Some 248 criminal suspects are scheduled for trial, hearings or docket call during the winter term of Oktibbeha County Circuit Court that begins Monday.
The court term will run the next two weeks. Circuit Judges Lee Howard and Jim Kitchens are both scheduled to be on the bench during the term.
Cases involving narcotics or felony alcohol offenses comprise more than 42 percent of the total case docket, with 105 cases scheduled for the court term.
Cases involving property crimes also comprise a nearly 32 percent of the court docket, with 79 total cases scheduled. Violent crimes and sex crimes make up more than 20 percent of the total docket, with 50 scheduled cases.
Citizens interested in court proceedings should note that just because certain cases are scheduled for hearing or trial on certain days, other court activities and proceedings may necessitate cases being bumped from the daily docket until later in the court term or to a future court term in the fall or winter.
Likely to dominate much of the court action will be arraignment of criminal suspects who have been indicted by the Oktibbeha County Grand Jury, which convened from July 5 to 13.
Nearly 180 Grand Jury indictments had been handed down as of last week, but numerous more were expected, Circuit Court officials said. Under state law, indictments are secret until the suspect is served with the indictment and arraigned in open court.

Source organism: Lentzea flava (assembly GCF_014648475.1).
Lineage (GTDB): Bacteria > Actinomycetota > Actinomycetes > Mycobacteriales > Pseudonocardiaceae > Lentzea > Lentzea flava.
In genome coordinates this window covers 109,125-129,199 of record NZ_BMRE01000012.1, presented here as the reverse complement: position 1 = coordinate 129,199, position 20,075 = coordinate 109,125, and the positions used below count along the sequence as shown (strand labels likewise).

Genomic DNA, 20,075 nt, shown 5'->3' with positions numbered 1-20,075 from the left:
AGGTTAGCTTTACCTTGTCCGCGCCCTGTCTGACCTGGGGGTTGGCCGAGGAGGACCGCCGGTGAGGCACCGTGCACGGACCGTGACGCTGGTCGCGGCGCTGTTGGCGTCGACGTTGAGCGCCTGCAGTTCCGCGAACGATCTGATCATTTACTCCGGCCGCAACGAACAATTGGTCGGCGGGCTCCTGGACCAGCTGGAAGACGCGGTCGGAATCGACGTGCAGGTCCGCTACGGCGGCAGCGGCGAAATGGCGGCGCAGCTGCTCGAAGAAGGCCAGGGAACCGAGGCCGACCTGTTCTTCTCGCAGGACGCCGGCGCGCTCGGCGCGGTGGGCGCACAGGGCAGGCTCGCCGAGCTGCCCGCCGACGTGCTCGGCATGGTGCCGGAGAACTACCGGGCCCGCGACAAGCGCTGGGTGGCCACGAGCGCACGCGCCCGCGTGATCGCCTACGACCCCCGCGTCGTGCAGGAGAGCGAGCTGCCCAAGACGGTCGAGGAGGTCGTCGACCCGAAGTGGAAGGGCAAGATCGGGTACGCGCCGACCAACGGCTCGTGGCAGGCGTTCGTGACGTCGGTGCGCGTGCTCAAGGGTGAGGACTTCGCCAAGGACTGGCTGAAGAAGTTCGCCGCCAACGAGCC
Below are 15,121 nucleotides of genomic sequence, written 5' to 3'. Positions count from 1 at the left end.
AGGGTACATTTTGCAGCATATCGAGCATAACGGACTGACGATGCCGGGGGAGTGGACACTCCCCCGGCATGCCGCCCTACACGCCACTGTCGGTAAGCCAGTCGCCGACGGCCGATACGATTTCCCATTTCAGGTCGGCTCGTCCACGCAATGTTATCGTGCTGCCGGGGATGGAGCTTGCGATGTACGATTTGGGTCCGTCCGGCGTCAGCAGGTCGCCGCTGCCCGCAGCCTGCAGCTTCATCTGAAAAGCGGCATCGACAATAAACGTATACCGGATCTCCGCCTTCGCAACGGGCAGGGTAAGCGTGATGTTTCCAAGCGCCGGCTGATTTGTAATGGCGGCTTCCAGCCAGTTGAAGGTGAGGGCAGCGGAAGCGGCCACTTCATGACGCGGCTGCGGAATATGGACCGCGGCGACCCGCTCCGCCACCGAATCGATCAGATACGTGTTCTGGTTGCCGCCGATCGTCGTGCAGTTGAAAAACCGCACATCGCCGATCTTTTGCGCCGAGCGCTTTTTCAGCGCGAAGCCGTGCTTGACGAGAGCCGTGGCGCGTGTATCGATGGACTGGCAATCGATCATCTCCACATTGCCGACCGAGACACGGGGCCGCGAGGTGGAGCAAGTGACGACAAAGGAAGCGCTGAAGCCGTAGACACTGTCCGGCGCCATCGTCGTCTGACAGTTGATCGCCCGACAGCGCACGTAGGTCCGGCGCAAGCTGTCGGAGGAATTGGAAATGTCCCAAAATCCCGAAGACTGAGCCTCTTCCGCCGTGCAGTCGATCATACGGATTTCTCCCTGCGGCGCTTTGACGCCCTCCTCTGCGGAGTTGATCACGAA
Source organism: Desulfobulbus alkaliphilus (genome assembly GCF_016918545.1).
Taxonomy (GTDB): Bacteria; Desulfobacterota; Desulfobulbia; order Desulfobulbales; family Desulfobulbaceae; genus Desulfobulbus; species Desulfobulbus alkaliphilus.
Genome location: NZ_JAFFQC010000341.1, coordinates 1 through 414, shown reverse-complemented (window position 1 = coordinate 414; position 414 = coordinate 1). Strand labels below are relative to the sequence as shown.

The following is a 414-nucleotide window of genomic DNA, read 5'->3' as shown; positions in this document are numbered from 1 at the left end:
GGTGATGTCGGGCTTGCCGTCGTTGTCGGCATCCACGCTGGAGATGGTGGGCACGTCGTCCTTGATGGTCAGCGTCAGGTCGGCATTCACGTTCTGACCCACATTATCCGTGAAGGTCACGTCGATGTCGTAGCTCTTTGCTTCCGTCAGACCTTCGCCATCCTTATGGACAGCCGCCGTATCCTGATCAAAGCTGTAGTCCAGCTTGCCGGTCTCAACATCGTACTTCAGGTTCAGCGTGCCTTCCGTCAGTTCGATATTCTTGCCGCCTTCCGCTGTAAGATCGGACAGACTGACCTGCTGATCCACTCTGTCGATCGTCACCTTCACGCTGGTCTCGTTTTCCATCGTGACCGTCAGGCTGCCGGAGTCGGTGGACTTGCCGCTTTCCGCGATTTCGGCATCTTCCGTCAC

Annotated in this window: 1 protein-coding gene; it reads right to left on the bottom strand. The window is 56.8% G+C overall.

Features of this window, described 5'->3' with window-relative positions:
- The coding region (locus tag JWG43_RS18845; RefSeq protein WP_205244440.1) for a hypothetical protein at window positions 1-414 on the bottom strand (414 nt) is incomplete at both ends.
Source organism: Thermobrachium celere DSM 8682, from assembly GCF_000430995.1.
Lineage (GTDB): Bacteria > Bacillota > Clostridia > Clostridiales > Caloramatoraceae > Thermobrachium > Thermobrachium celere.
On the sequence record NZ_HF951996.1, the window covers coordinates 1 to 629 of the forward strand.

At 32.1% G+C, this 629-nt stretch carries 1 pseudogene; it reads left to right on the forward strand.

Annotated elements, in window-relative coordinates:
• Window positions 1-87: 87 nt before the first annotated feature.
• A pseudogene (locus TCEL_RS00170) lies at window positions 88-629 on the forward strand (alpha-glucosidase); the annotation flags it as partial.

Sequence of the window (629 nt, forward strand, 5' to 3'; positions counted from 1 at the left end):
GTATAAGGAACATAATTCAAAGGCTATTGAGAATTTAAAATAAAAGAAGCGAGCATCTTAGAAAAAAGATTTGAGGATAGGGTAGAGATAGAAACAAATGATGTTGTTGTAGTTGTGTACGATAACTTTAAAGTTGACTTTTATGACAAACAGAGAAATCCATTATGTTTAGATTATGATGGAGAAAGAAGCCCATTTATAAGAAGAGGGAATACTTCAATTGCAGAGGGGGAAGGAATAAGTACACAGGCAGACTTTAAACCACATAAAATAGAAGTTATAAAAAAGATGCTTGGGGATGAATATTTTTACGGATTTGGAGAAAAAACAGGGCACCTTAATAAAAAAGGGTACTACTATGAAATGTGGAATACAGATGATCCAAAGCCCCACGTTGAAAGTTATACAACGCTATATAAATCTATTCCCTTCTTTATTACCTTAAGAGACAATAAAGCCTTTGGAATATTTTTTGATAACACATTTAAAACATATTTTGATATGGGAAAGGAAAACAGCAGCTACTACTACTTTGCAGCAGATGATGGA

A reminder for those called for jury duty
Oktibbeha County Circuit Court officials want to remind registered voters who are summoned for jury duty this week to be present at the Courthouse Annex Monday morning.
The reminder comes after problems in previous court terms with residents summoned for jury duty failing to appear in Circuit Court.
The only excuses for being relieved of jury duty are medical reasons, being over age 65 or having personal hardship. A personal hardship that would excuse a person from jury duty means a person owns his or her own business and would have to close in order to serve, not being off from work.
One common problem court officials have encountered in the past is that many residents do not open the jury summons sent to them by mail, said Circuit Clerk Angie McGinnis. “We have to be able to seat jury panels as necessary for Circuit Court proceedings,” McGinnis said.
Any residents who do not report at the designated time Monday for jury duty forfeit any pay they would have received for the day, McGinnis said.
“People summoned for jury duty need to now that if they do not show up, they can be held by the judge in contempt of court and be subject to being fined or imprisoned at the judge’s discretion,” McGinnis said.
Anyone with questions about a jury summons or jury duty requirements can call the Circuit Clerk’s Office at 323-1356. Because of construction of the new Oktibbeha County School District administrative building adjacent to the Courthouse Annex, portions of the parking lot have been shut off from public access.
Those reporting for jury duty are asked to park at nearby Griffin United Methodist Church on West Main Street through an arrangement court officials have made with church leaders. The church is located less than a block from the Courthouse Annex.
Those not visiting the Courthouse Annex for official business are also asked to park elsewhere in the downtown area to avoid creating congestion, McGinnis said.